The blend consists of a Nicaraguan, Dominican and Colombian longfiller core, Honduran binder, and a very delicate, dark Brazilian wrapper.

As I mentioned above, I took the cigar from my main humidor where the Associates were on the bottom row without cellos. As always, I pinched the cigar for freshness, inspected it for any flaws, and it looked perfectly fine. To protect it, I put it inside an old cedar-lined, Davidoff tube and went on my merry way.

The cigar lit up perfectly, and from the get-go just oozed with creamy dark, earthy flavors laced with notes of cocoa, coffee and caramel. I remember saying to Joe: "It's like drinking a thick mocha chocolate milkshake." The ash was hard as nails, and the cigar performed perfectly through the first act and well into the second. Then it happened...

I noticed that the wrapper was starting to unhinge, but not all that much, so I ignored it. However, as the cigar continued to burn it got a little worse; to the point where the wrapper leaf was sticking up, so I gently broke it off. It broke off cleanly, but the problem only worsened. Suddenly I found myself breaking off more of these fragile little pieces of wrapper. Eventually, the wrapper sprouted out all around and the cigar began to look like a blooming flower.

IMO, The Sopranos cigars are one of CAO's best, not only in how well they're built, but for their flavor, and I've never had a problem with any of them. Since I prefer to give the manufacturer the benefit of the doubt, this problem may have came from the cigar being on the bottom row of my humidor too long. I'm usually very good at rotating my cigars on a regular basis, but have been lax since I moved last October. It could also have come from several wide flucuations in RH I've noticed since the move, too.

However, the story does have a happy ending. No, not that kind of "happy ending" (did I mention the barmaid?). With just a couple of inches left to go, I peeled away all of the remaining wrapper and smoked the cigar on the binder. Believe it or not, it was still a great smoke! There are not too many cigars that can do that.

As soon as I got home, I moved all my remaining Associates to the top row and my confidence is high for next time.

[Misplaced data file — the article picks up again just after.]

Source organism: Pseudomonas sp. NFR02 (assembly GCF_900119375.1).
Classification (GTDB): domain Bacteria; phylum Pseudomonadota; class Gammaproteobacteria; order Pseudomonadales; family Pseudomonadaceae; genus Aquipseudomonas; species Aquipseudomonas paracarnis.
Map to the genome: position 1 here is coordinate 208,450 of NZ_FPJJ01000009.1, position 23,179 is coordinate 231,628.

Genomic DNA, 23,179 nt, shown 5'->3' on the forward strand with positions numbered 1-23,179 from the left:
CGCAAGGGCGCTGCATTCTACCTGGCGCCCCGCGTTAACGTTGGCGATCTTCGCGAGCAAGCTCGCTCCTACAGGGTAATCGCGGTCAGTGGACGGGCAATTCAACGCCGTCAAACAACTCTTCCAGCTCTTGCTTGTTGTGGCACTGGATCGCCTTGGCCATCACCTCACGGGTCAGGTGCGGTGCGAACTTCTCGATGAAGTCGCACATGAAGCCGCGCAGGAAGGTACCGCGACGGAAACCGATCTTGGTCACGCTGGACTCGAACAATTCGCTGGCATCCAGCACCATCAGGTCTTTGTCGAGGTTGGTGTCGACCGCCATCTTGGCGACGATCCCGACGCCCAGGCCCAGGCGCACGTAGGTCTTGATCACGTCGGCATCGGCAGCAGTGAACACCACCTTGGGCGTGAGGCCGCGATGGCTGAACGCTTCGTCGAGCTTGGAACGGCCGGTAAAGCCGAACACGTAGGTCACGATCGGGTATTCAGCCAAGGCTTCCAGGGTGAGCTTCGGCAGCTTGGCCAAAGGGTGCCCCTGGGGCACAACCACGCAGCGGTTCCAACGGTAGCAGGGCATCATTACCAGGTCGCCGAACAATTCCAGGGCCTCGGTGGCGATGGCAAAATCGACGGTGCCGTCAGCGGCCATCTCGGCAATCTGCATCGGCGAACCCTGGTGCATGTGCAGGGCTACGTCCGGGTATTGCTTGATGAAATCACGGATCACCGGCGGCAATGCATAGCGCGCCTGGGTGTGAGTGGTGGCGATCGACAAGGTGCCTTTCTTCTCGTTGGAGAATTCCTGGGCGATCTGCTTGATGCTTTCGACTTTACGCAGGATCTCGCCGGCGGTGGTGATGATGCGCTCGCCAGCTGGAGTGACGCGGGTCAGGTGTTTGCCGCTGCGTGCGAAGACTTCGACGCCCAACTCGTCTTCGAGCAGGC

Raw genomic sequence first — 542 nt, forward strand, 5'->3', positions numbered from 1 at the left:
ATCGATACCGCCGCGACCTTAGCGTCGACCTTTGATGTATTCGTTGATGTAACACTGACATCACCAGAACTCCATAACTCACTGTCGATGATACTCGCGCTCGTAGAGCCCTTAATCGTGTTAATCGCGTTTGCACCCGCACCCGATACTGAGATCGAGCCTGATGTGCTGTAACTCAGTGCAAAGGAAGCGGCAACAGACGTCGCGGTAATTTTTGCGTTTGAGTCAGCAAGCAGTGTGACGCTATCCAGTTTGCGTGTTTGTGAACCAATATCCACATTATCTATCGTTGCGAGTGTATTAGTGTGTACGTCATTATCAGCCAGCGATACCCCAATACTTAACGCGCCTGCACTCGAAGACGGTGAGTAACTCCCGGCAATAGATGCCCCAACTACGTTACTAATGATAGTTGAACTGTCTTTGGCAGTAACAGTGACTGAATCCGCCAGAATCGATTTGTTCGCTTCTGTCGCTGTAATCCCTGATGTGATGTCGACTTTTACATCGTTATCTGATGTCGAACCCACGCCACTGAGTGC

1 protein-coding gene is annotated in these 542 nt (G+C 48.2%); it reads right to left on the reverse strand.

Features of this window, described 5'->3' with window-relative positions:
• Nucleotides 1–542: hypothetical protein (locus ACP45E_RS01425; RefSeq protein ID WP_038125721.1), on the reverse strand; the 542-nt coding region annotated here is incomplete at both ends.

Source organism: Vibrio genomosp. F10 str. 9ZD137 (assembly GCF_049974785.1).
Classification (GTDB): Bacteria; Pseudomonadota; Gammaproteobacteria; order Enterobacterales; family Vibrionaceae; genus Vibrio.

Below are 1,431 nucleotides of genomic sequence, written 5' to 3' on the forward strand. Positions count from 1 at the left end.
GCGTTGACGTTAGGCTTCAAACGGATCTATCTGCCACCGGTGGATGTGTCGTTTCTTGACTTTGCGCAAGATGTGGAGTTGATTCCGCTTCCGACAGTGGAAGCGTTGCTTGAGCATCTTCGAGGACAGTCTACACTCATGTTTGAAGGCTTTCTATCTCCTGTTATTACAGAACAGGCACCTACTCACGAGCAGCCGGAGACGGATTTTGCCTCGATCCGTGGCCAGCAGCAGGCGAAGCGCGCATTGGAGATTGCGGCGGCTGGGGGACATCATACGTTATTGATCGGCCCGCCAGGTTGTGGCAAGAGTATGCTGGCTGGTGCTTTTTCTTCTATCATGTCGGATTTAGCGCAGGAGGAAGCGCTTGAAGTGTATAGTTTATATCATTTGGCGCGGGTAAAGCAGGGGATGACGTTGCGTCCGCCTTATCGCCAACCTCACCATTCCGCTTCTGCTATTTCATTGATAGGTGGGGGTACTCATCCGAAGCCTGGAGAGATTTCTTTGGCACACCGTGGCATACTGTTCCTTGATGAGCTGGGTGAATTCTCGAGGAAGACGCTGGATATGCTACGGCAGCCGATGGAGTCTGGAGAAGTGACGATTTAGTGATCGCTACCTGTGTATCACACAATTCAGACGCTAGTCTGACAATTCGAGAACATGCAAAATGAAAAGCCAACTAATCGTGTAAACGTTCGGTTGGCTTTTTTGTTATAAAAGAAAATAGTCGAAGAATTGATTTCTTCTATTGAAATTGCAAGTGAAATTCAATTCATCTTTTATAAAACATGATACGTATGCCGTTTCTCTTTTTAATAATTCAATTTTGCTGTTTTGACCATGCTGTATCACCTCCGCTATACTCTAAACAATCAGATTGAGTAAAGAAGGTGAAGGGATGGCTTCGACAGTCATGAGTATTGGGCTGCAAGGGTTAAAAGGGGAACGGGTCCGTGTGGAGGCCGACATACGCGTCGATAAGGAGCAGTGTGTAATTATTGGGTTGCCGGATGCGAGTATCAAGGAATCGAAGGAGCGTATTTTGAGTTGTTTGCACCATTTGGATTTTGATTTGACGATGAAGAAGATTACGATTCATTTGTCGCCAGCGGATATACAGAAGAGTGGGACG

If you'd like to share a similar experience, please leave a comment.

~ Gary Korb

Wednesday, February 11, 2009

The most mind-numbing non-news story of '09?

Yesterday, Gurkha's $25,000 sponsorship offer to Michael Phelps was widely reported on the internet and elsewhere. While I'm uncertain where the story broke first, I finally read it on the towering brain trust that is (special thanks to my Twitter buddies).

In case you've been hibernating, here's the back-story: Phelps, at 23 years old, and the most decorated gold-medalist in Olympic history, turned up in a photo published in the British tabloids smoking pot [insert painfully obvious caloric-intake/munchies joke here].

After catching wind of the incident, Gurkha bogarted free publicity by offering Phelps a sponsorship contract. Given the magnitude of his current endorsement contracts, Phelps would be a fool to shill for Gurkha for a measly $25k. Obviously, this was a marketing ploy.

Gurkha's message to the public: Cannabis and cigars are related.

Really, Gurkha? Given the bad press cigar smokers are enduring with SCHIP, smoking bans and everything else, your Steve Miller brand-strategy is to align tokers and smokers?

Of course, reliable journalists they are, TMZ got the scoop with a piece titled, "Phelps Offered $25k to Blaze it Up."

Really, TMZ? "Blaze it up" is as deep as your bag o' puns goes? When is the last time a cigar smoker referred to "blazing one up?"

Look, I spare judgment on those who choose to indulge in "extra-curricular activities." As long as they're presenting no danger to others, it's their time and money as far as I'm concerned. But there is something to be said for irresponsible timing, an art form Gurkha seems to have mastered.

Furthermore, gossipy "news" outlets like TMZ represent the lowest common denominator of the American media landscape in my estimation. Every story they publish is another chink in the armor of American intellect, and an affront to good taste and good sense.

Gahhh! Enough of my ranting...what do YOU think?

- Hayward Tenney

Monday, February 9, 2009

My Weekend Cigar: La Riqueza No.4

Over the weekend, we had a wild and wacky in-store event with Tatuaje cigars creator Pete Johnson. It was also one of the best-attended events I've seen since in months; the store was packed to the rafters as attendees smoked Tatuaje, Cabaiguan, and Tatuaje Cojuno, among others. I also had the pleasure of officially meeting Mr. Johnson, and he was a pleasure to hangout with.

One of the featured brands was Pete's La Riqueza cigars, and I had the No.4, a 5" x 48 Robusto. Like all of Pete Johnson's lines, La Riqueza is made by Don José Pepin Garcia, and features a medium-bodied, all-Nicaraguan tobacco blend.